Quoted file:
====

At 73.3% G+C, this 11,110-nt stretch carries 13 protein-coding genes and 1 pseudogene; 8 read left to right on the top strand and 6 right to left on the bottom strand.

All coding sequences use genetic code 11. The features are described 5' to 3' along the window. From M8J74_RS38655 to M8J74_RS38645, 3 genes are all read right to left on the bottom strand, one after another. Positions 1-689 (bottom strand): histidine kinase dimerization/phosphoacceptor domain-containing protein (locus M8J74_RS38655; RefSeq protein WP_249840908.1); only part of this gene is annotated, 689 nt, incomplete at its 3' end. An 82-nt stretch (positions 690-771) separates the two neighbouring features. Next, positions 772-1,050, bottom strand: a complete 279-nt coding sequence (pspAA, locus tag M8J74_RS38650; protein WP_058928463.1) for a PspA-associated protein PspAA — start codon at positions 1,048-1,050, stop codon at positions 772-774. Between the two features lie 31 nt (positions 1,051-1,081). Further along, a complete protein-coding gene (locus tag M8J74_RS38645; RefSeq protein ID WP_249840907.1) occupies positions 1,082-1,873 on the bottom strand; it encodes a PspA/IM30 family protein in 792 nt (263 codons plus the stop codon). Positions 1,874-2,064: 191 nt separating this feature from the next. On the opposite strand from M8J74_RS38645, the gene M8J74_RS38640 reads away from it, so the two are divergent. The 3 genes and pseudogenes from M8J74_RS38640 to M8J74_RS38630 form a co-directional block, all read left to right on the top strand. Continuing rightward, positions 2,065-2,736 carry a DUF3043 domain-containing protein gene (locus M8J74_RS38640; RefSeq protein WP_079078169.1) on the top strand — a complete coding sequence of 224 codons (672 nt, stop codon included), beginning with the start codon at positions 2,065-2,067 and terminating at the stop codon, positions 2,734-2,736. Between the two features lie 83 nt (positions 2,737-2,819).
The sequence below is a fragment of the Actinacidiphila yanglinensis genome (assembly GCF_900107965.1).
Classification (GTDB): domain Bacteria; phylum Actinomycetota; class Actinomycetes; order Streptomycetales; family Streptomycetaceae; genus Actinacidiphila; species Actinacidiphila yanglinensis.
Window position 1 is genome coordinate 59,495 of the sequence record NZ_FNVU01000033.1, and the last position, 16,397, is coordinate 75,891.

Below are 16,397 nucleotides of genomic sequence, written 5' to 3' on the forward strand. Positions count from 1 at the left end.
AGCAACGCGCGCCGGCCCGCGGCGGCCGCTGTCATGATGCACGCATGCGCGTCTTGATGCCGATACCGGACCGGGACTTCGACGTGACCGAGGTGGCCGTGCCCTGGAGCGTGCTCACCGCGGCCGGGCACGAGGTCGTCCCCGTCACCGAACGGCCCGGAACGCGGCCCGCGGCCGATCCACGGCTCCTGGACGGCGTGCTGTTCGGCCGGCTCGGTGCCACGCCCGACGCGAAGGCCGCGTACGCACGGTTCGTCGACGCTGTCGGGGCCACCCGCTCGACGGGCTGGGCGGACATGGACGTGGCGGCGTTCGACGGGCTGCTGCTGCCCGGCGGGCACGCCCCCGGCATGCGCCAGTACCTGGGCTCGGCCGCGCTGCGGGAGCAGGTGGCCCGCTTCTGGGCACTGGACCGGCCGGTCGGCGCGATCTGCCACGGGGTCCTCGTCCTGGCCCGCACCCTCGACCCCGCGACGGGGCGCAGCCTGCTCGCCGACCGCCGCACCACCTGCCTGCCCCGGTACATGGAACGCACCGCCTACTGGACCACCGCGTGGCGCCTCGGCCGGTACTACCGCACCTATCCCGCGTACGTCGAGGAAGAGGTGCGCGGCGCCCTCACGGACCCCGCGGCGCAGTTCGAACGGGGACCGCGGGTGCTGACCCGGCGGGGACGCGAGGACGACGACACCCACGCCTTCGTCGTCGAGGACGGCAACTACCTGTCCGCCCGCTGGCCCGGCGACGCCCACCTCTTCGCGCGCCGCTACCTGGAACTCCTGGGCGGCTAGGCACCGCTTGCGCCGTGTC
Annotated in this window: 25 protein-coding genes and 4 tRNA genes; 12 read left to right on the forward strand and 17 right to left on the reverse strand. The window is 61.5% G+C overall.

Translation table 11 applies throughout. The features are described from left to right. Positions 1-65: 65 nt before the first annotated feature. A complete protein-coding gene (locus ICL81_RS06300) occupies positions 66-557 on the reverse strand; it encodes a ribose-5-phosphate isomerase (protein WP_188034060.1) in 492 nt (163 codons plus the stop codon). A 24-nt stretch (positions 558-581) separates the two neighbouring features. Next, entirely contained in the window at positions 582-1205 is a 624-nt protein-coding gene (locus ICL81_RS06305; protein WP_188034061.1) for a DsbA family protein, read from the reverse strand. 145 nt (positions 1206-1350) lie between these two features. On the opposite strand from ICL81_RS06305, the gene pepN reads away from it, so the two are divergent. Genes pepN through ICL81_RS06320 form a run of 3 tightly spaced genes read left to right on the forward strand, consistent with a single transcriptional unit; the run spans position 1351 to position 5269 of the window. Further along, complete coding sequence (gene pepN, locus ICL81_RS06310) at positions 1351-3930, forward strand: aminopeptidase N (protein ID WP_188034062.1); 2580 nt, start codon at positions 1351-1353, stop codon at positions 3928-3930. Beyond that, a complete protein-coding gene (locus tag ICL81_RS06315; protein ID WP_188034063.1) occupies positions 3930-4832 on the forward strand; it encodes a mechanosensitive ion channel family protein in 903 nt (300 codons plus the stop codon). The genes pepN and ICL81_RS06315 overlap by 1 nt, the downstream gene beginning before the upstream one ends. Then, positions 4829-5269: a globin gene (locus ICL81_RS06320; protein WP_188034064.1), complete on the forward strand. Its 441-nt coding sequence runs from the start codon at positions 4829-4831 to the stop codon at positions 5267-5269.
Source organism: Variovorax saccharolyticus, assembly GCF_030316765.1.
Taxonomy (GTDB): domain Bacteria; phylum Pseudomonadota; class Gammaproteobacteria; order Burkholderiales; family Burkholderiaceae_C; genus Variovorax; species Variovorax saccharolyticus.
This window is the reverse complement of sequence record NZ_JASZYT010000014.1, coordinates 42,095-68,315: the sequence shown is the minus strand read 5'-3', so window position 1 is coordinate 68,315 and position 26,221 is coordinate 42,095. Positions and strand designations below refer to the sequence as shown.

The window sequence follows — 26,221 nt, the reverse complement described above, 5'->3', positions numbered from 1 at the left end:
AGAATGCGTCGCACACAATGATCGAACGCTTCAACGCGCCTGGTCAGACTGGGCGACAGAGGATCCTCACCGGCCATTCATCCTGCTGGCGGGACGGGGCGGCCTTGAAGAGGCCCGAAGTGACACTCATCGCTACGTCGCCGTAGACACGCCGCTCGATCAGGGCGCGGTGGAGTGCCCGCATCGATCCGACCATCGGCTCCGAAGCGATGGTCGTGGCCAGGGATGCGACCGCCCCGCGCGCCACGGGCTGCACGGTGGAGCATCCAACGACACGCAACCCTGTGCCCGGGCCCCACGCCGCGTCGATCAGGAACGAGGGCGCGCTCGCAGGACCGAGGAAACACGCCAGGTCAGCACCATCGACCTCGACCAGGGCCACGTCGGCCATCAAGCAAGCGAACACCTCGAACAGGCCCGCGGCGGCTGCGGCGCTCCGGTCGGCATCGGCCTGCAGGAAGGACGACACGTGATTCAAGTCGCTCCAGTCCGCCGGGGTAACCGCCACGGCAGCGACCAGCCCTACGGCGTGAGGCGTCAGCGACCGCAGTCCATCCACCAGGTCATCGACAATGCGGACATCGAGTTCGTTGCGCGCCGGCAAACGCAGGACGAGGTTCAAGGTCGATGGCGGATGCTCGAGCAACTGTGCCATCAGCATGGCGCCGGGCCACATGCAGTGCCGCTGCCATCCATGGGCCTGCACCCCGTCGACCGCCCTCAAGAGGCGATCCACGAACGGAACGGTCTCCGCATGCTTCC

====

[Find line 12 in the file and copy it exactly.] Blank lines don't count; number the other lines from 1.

This window is the reverse complement of sequence record NZ_JASZYT010000014.1, coordinates 42,095-68,315: the sequence shown is the minus strand read 5'-3', so window position 1 is coordinate 68,315 and position 26,221 is coordinate 42,095. Positions and strand designations below refer to the sequence as shown.